In Intel’s 2005 survey of wireless Internet access on college campuses, the University did not make the list of the 10 most wireless campuses.
It didn’t even make the top 50.
Now, though, the University’s largest school or college, LSA, is going completely wireless.
LSA announced last week a plan to expand its wireless network to cover all 23 of its buildings. The $1.5-million endeavor is expected to take about two years.
That means if you’re sitting in class at Angell Hall or the Chemistry Building, you’ll be able to boot up your laptop and enjoy service.
A growing number of students and faculty have been calling for more coverage on campus, LSA administrators said.
With only 20 percent of LSA buildings served by wireless, the University has fallen behind schools like Ball State University and Western Michigan University, which came in first and second on Intel’s list. Ball State and WMU have entirely wireless campuses, as do most of the colleges in Intel’s top 50.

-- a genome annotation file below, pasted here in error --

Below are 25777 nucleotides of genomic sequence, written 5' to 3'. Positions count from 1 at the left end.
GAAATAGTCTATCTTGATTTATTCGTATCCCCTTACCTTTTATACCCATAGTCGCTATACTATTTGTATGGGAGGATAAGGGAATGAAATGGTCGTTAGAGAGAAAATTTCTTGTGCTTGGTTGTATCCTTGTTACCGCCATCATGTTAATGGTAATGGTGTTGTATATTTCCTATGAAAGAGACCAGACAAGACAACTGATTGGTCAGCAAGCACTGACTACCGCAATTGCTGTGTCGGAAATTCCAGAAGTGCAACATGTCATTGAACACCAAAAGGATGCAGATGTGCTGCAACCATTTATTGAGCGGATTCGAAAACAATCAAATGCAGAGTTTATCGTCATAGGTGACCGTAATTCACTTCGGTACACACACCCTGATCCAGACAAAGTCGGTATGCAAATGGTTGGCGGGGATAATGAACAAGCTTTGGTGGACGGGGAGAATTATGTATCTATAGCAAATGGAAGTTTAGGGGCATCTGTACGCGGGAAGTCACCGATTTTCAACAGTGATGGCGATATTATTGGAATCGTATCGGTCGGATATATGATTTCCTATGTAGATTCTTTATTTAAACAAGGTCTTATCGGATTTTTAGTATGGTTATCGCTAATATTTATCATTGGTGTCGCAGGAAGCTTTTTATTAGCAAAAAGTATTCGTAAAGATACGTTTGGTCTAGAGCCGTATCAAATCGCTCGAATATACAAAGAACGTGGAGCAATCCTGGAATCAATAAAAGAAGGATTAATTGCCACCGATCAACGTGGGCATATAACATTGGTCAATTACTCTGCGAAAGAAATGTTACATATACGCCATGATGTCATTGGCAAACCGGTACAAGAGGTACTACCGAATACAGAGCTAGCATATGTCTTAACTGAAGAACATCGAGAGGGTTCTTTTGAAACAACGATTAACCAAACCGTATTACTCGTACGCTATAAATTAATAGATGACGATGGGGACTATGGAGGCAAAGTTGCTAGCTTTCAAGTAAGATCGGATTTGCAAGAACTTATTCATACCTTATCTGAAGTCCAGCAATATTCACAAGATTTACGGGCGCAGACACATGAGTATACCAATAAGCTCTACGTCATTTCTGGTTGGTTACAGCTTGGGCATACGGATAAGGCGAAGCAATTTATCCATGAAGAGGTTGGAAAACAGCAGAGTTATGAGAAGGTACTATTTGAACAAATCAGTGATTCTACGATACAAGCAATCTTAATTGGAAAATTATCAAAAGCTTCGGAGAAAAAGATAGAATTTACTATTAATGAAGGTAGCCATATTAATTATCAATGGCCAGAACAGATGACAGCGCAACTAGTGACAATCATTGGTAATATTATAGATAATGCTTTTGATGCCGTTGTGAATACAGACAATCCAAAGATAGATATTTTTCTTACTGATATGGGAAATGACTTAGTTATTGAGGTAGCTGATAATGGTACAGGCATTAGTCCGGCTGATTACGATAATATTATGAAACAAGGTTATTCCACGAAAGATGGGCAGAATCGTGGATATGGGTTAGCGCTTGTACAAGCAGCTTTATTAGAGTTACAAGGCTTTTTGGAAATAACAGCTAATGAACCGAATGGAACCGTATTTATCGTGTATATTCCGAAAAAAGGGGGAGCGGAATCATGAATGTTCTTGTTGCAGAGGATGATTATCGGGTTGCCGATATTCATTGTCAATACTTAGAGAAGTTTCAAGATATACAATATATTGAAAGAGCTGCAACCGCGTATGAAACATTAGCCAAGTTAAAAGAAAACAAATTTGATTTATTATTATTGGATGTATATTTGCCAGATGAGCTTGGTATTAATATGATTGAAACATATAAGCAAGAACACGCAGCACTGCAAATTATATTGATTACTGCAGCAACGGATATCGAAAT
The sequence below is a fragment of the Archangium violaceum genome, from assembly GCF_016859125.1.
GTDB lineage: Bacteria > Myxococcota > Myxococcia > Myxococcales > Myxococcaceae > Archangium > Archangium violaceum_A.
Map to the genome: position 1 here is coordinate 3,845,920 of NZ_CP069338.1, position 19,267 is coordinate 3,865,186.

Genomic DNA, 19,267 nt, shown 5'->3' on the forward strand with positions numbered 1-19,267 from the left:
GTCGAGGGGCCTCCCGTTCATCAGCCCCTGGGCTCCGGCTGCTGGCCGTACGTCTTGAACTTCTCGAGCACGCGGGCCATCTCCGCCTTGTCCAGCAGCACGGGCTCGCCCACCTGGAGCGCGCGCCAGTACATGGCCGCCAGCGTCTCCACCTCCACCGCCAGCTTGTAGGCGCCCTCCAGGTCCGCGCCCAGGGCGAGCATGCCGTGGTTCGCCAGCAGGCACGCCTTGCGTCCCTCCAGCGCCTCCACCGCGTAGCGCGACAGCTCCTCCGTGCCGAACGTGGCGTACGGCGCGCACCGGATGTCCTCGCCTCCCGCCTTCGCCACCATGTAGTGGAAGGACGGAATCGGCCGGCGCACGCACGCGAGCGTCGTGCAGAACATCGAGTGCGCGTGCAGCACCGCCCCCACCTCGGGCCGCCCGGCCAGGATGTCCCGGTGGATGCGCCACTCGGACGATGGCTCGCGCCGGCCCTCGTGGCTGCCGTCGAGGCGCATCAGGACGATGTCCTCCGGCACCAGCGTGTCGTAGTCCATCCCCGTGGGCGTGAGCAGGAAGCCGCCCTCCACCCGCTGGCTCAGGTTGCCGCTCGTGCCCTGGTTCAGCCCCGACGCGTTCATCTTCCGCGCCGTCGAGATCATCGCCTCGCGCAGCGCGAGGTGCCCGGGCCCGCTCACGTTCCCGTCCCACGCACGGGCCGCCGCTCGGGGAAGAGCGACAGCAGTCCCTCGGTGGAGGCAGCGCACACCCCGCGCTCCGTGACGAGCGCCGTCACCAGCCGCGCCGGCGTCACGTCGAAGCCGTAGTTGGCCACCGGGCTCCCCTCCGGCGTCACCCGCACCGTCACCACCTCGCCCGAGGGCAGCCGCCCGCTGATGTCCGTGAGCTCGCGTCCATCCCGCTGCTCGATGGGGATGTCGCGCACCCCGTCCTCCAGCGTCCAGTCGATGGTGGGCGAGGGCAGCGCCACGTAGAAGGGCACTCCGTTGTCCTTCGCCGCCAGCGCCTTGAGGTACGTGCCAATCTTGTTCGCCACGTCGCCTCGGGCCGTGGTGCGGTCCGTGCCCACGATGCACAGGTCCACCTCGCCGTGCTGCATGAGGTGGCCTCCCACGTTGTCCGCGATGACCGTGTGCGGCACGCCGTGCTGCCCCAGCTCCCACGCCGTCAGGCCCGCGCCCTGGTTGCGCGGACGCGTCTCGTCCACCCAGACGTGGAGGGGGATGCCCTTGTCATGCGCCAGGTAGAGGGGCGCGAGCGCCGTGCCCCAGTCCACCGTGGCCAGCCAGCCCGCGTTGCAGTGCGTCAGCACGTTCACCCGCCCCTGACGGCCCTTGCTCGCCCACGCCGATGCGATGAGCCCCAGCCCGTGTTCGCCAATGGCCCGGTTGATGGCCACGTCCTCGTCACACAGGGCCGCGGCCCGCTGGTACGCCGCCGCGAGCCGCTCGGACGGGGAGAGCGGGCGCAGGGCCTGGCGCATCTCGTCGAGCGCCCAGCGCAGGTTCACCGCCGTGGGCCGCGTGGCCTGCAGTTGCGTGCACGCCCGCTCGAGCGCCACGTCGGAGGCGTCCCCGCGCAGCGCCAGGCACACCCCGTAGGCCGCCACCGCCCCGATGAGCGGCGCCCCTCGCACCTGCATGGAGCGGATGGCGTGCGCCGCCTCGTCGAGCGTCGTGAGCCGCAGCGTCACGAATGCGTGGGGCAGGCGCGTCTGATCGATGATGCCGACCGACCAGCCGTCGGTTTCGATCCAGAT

Only 15 percent of the top 50 schools on the Intel list had entirely wireless campuses in 2004. In 2005, though, that percentage had jumped to 74 percent.
“It is vital for the campus to have easy access to the latest computer technology,” said Terrence McDonald, dean of LSA, in a press release. “This will allow students, faculty and staff to access the Internet, research data, personal documents and e-mail anywhere on campus.”
LSA sophomore Senay Mekonen said wireless Internet helps students get the most of their lectures.
“Laptops are a big part of college,” Mekonen said. “Every student these days has a laptop. Being able to access the supplements to what you are using in class can be really helpful.”
An increase in wireless coverage is also likely to mean more students behind computer screens in lecture.
“More people will probably start bringing laptops to class,” LSA sophomore Katie Jones said.